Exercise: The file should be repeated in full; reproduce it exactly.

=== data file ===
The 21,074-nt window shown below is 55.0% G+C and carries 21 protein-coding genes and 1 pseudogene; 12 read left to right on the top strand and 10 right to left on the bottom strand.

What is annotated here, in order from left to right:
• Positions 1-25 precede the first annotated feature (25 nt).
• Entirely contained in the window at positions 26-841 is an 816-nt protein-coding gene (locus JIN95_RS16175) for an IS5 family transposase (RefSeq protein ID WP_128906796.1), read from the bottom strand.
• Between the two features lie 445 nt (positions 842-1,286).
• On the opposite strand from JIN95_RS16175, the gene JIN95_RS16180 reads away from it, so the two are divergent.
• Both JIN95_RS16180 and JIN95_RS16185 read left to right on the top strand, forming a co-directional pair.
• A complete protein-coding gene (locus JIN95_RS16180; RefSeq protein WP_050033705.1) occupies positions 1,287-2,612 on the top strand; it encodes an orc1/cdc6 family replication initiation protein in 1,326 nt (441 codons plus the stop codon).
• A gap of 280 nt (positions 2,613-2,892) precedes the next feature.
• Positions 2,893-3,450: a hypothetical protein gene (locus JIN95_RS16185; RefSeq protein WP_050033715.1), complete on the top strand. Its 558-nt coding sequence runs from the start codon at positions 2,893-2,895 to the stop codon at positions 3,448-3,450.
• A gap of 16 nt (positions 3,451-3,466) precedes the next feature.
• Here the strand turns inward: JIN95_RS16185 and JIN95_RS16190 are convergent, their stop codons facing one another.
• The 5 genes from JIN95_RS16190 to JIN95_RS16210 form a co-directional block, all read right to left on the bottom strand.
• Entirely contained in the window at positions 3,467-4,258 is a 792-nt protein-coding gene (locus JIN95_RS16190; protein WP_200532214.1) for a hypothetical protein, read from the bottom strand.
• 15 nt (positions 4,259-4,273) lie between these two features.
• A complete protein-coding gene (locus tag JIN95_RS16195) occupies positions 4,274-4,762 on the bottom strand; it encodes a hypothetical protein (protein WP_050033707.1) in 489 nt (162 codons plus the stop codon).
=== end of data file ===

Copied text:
The 21,074-nt window shown below is 55.0% G+C and carries 21 protein-coding genes and 1 pseudogene; 12 read left to right on the top strand and 10 right to left on the bottom strand.

What is annotated here, in order from left to right:
• Positions 1-25 precede the first annotated feature (25 nt).
• Entirely contained in the window at positions 26-841 is an 816-nt protein-coding gene (locus JIN95_RS16175) for an IS5 family transposase (RefSeq protein ID WP_128906796.1), read from the bottom strand.
• Between the two features lie 445 nt (positions 842-1,286).
• On the opposite strand from JIN95_RS16175, the gene JIN95_RS16180 reads away from it, so the two are divergent.
• Both JIN95_RS16180 and JIN95_RS16185 read left to right on the top strand, forming a co-directional pair.
• A complete protein-coding gene (locus JIN95_RS16180; RefSeq protein WP_050033705.1) occupies positions 1,287-2,612 on the top strand; it encodes an orc1/cdc6 family replication initiation protein in 1,326 nt (441 codons plus the stop codon).
• A gap of 280 nt (positions 2,613-2,892) precedes the next feature.
• Positions 2,893-3,450: a hypothetical protein gene (locus JIN95_RS16185; RefSeq protein WP_050033715.1), complete on the top strand. Its 558-nt coding sequence runs from the start codon at positions 2,893-2,895 to the stop codon at positions 3,448-3,450.
• A gap of 16 nt (positions 3,451-3,466) precedes the next feature.
• Here the strand turns inward: JIN95_RS16185 and JIN95_RS16190 are convergent, their stop codons facing one another.
• The 5 genes from JIN95_RS16190 to JIN95_RS16210 form a co-directional block, all read right to left on the bottom strand.
• Entirely contained in the window at positions 3,467-4,258 is a 792-nt protein-coding gene (locus JIN95_RS16190; protein WP_200532214.1) for a hypothetical protein, read from the bottom strand.
• 15 nt (positions 4,259-4,273) lie between these two features.
• A complete protein-coding gene (locus tag JIN95_RS16195) occupies positions 4,274-4,762 on the bottom strand; it encodes a hypothetical protein (protein WP_050033707.1) in 489 nt (162 codons plus the stop codon).